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ERIC Number: ED517264
Record Type: Non-Journal
Publication Date: 2011-Jan
Pages: 3
Abstractor: ERIC
Reference Count: 0
Understanding University Technology Transfer
Association of American Universities
Federal government agencies provide about $33 billion a year to universities to conduct scientific research. That continuing investment expands human knowledge and helps educate the next generation of science and technology leaders. New discoveries from university research also form the basis for many new products and processes that benefit the nation and its citizens. In fact, in the knowledge economy, technological innovation and the scientific research on which it is based are critical for much of the nation's productivity growth. New products and processes do not spring fully formed from the basic research performed at universities. They require not only discoveries or good ideas but also further development, capital, manufacturing capability, and marketing. Universities and other organizations use the process of technology transfer to move scientific findings to the private sector for further development and commercialization. The human capital aspect of technology transfer is often undervalued, but students and faculty are usually the most effective means of translating research discoveries into new technologies. Many of the most successful university-industry interactions are based on the education and training of students who have the knowledge and skills to meet industry needs, or on relationships that faculty members have developed with particular companies. This document provides basic information on university technology transfer. It describes how it works and how the public benefits from it. A brief description of the Bayh-Dole Act and an explanation of its success are also presented. Finally, how royalties are used by the universities from licensed technologies is described.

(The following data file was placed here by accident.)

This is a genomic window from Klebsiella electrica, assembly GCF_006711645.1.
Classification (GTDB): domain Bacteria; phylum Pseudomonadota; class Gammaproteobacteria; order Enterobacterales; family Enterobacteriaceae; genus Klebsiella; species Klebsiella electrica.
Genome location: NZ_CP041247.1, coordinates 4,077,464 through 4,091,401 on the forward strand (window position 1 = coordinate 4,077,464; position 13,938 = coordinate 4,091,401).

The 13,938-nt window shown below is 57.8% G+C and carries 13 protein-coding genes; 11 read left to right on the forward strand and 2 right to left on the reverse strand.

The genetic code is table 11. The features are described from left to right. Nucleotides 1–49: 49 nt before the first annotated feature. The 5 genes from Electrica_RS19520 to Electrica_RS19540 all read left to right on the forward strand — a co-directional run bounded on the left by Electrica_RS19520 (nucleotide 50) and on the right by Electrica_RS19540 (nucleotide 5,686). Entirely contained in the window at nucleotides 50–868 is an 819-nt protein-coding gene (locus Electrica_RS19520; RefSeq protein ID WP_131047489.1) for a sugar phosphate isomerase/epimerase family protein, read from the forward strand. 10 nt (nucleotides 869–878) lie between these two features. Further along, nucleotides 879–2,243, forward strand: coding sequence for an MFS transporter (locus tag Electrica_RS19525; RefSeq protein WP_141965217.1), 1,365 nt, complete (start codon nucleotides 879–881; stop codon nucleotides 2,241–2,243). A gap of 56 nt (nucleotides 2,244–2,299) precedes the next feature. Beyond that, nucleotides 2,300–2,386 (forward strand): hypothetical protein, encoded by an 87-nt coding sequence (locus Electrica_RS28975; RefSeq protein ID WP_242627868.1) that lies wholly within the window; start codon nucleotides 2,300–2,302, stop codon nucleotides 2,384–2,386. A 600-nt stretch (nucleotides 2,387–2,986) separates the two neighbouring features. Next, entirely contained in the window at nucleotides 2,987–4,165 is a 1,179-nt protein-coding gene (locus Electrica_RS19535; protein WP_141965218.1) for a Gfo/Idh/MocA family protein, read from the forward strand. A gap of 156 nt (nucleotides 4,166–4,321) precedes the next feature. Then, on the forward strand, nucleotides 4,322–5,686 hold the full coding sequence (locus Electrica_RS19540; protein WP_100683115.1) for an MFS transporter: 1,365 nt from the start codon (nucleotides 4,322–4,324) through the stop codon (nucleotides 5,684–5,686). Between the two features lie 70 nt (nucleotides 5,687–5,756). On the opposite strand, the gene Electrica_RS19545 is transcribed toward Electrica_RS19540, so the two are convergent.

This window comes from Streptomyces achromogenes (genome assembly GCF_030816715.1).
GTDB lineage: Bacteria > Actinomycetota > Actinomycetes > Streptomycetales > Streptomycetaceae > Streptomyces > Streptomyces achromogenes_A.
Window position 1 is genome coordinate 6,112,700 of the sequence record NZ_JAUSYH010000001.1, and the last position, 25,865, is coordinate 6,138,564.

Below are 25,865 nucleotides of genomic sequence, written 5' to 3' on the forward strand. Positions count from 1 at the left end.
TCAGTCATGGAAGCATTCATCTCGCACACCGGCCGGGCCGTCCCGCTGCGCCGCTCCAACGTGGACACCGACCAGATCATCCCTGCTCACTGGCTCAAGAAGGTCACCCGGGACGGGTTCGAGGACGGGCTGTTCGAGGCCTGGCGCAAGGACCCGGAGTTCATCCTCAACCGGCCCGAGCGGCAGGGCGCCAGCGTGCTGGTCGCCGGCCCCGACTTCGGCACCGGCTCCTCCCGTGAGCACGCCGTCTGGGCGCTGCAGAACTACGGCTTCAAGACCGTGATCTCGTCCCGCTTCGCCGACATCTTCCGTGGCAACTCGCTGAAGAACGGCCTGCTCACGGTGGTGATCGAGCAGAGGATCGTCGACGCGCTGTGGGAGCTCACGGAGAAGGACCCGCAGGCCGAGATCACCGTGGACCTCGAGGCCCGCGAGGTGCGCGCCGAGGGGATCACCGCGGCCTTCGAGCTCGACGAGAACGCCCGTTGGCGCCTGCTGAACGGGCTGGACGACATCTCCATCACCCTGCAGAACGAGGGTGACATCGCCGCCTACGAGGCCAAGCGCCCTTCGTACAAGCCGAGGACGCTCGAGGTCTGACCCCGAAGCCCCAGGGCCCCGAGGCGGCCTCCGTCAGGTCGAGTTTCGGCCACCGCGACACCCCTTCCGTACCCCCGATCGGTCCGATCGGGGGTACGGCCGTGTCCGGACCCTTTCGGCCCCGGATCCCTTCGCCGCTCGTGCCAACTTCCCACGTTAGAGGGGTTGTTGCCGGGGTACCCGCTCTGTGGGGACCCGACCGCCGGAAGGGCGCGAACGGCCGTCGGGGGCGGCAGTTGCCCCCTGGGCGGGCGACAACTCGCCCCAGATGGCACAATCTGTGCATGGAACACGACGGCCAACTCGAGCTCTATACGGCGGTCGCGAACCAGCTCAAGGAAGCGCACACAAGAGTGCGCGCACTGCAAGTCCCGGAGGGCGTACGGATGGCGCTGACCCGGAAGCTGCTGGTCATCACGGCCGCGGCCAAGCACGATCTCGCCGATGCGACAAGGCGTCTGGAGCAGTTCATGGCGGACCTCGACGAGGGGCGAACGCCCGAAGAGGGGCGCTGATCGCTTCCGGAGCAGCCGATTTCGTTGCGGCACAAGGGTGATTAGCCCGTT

Association of American Universities. 1200 New York Avenue NW Suite 550, Washington, DC 20005. Tel: 202-408-7500; Fax: 202-408-8184; Web site:
Publication Type: Reports - Descriptive
Education Level: Higher Education
Audience: N/A
Language: English
Sponsor: N/A
Authoring Institution: Association of American Universities